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Through the Window: Seventeen Essays and a Short Story (Vintage International) Paperback – November 20, 2012
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"A reasoned defense of great writers and great literature. . . . The criticism of a writer like Barnes deserves to be celebrated for its prose at the same time as its intelligence—criticism that functions as its own literary property." —San Francisco Chronicle
"[A] blissfully intelligent gathering of literary essays." —Financial Times
"Sparkling. . . . A veritable treasure house of letters on novels and their authors." —The Millions
"The Booker-winning English novelist makes erudite scholarship look easy and effortlessly entertaining." —The Daily Beast
About the Author
Julian Barnes is the author of ten previous novels, three books of short stories, and three collections of journalism. In addition to the Booker Prize, his other honors include the Somerset Maugham Award, the Geoffrey Faber Memorial Prize, and the E.M. Forster Award from the American Academy of Arts and Letters. He lives in London.
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The following are the list of essays in this compilation:
"The Deceptiveness of Penelope Fitzgerald:" I didn't know who Penelope Fitzgerald was as an author but she was the British author of her generation even though she got published at 58 years old. This chapter details Barnes' relationship with Fitzgerald as a fan and reader of her works.
The 'Unpoetical' Clough:" The essay is about the late Arthur Hugh Clough and his travels in Europe. I didn't find it as interesting as the intro essay.
"George Orwell and the...Elephant:" This essay is about George Orwell which is fabulous with humor and information about the author himself.
"Ford's 'The Good Soldier:'" This essay is about Ford Madox Ford and his classic novel, "The Good Soldier." I am sure fans of the novel will find this essay to be both amusing and enlightening.
"Ford and Provence;" This essay is also about Ford Madox Ford only about his travels to France especially Provence in the South.
"Ford's Anglican Saint:" This essay is also about Ford Madox Ford. I can only say that Barnes must be a huge fan of this author to have included him in three of the essays here.
"Kipling's France:" The essay is about Rudyard Kipling and his travels and life in France.
"France's Kipling:" This essay is about France during Kipling's time there. Barnes really takes the time to develop a background of France during Kipling's time there like many artistic expatriates.
"The Wisdom of Chamfort:" The essay is about French author, Nicolas Sebastien Roch De Chamfort (1741-1794) and his influence among authors such as Albert Camus, Cyril Connolly and others.
"The Man Who Saved Old France:" Barnes recalls visiting France for the last fifty years beginning as a child with his parents to the present. He recalls memories of the country and the people in this essay with such vivid details and recollection. He also points out to how France has maintained itself with it's unique identity.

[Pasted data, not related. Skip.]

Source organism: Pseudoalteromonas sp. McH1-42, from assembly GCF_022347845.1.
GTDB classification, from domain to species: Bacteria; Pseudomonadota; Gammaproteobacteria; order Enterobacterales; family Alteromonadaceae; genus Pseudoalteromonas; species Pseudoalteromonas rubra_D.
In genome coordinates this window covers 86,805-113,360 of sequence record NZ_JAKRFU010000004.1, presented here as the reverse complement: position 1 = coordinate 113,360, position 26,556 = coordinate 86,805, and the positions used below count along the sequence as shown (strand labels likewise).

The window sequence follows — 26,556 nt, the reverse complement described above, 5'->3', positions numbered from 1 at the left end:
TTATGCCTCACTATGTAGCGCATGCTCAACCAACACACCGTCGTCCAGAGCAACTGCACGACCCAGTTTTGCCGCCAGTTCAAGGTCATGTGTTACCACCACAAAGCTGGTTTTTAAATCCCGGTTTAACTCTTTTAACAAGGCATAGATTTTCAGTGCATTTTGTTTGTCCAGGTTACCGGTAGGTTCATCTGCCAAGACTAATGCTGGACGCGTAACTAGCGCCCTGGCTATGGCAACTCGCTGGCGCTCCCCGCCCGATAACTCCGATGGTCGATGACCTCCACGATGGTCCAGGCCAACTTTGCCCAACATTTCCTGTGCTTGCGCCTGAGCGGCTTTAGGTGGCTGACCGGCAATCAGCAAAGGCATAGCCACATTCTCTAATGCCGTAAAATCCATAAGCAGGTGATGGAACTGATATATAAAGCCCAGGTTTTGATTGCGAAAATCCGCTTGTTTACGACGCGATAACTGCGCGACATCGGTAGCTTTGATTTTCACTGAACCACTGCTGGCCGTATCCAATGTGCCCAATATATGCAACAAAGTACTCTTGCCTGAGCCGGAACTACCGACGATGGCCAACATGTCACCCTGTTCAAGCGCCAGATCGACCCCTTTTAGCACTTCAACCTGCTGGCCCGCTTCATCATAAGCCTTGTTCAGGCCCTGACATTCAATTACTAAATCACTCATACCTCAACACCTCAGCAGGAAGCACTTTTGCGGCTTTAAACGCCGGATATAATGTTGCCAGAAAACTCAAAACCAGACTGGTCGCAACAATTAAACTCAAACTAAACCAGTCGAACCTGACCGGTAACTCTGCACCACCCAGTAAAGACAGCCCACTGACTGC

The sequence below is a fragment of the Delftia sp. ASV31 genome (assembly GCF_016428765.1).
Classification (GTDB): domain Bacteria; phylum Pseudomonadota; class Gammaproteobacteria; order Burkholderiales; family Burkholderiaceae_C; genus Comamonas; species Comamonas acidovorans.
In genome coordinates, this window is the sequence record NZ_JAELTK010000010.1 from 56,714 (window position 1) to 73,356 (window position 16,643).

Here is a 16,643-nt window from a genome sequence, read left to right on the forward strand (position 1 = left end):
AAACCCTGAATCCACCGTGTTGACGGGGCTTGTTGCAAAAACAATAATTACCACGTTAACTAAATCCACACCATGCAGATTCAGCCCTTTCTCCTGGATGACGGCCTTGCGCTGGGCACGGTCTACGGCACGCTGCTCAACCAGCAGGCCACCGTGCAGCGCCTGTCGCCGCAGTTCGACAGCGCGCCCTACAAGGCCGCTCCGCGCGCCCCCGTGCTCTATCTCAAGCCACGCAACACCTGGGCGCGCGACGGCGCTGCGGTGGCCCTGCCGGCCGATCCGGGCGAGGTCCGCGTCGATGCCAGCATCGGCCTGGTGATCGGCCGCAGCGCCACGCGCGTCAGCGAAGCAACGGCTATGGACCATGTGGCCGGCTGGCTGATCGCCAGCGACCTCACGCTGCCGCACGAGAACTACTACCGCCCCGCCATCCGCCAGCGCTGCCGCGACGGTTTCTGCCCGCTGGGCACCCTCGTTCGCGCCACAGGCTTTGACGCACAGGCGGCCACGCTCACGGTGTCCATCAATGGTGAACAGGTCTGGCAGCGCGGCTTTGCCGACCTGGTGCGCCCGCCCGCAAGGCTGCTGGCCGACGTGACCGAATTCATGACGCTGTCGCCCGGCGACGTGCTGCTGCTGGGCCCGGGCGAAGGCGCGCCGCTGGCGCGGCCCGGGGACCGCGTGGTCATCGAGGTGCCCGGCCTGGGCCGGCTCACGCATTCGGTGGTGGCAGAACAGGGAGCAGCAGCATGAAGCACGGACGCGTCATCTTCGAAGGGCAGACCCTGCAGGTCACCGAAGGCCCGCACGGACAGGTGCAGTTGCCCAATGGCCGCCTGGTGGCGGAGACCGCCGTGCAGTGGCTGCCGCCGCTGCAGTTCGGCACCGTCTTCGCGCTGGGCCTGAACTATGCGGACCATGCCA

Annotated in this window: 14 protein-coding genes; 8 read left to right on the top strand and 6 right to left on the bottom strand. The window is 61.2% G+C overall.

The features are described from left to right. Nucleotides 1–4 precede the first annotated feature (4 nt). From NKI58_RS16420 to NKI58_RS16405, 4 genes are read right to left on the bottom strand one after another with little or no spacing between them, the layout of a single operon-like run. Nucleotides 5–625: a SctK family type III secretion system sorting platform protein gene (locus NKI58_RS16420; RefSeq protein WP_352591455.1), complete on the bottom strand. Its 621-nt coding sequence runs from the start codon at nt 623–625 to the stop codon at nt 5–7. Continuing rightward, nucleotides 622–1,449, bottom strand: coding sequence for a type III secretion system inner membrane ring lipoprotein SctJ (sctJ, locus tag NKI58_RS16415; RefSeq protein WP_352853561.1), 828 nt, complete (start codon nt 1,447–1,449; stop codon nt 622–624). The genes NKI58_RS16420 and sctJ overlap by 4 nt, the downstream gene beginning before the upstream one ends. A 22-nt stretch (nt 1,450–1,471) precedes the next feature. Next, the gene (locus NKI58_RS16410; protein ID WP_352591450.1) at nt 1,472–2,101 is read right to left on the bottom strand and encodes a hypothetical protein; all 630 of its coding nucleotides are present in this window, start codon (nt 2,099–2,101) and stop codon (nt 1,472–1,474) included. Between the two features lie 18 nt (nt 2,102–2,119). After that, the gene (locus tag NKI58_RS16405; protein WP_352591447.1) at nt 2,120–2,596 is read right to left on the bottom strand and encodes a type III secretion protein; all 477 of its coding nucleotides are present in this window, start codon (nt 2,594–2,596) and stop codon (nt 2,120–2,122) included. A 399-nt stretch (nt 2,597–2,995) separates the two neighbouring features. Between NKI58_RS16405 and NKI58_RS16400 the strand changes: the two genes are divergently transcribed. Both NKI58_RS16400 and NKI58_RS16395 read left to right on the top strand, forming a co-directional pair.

"The Profile of Felix Feneon:" The subject of Felix Feneon is the man who coined the term neo-impressionism in the late 1800s and the painter, Paul Signac, who painted his profile. This essay is about how his works influenced others.
"Michel Houellebecq and The Sin of Despair:" In November 1998, Barnes was on the panel to award literary prizes. Houellebecq is quite controversial and largely ignored for his efforts.
"Translating Madame Bovary:" If you like the novel, Madame Bovary in English, you will find this essay of translation to be very insightful, witty, and keen on certain parts of a novel that was deemed sinful and immoral during it's publication.
"Wharton's 'The Reef':" American author and expatriate Edith Wharton is featured here to discuss and analyze her works and influences. Barnes brings her memory alive with her works, genius, and humor.
"Homage to Hemingway: A Short Story:" This essay is about Nobel Laureate Ernest Hemingway, his life, his death from suicide, and his lasting influences on modern writers in the short stories.
"Lorrie Moore Takes Wing:" Lorrie Moore is largely a short story writer but well known in the literary world for her achievements. Her short story collection entitled "Birds in America" is about a series of stories about everyday people.
"Remembering Updike, Remembering Rabbit:" Barnes considered John Updike's series, "The Rabbit" novels to the finest novels around for the generation about the life of Rabbit Engstrom. Still, I preferred "The Terrorist" novel from Updike. Still, Barnes explains why the Rabbit series still maintains and upholds the modern life of an American man.
"Regulating Sorrow:" Barnes analyzes and details the subject of death, grief, and painful loss. American female writers like Joan Didion (who lost both husband and daughter) and Joyce Carol Oates (who lost her husband). Both women were married to other writers although they are considered the star in the family. They were also married to their husbands for decades as well. Oates' "A Widow's Memoir" is perhaps her finest non-fiction piece to date because she details so much of her life with Raymond Smith, her first husband of 47 years. Joan Didion's book, "The Year of Magical Thinking," is about dealing with the lost of her longtime spouse and also her daughter, Quintana Roo. Still both women manage to survive and thrive.
The author does a great preface in explaining his love of books even in today's electronic age and his collection. The book also has an index to help readers look for a particular subject, author or work.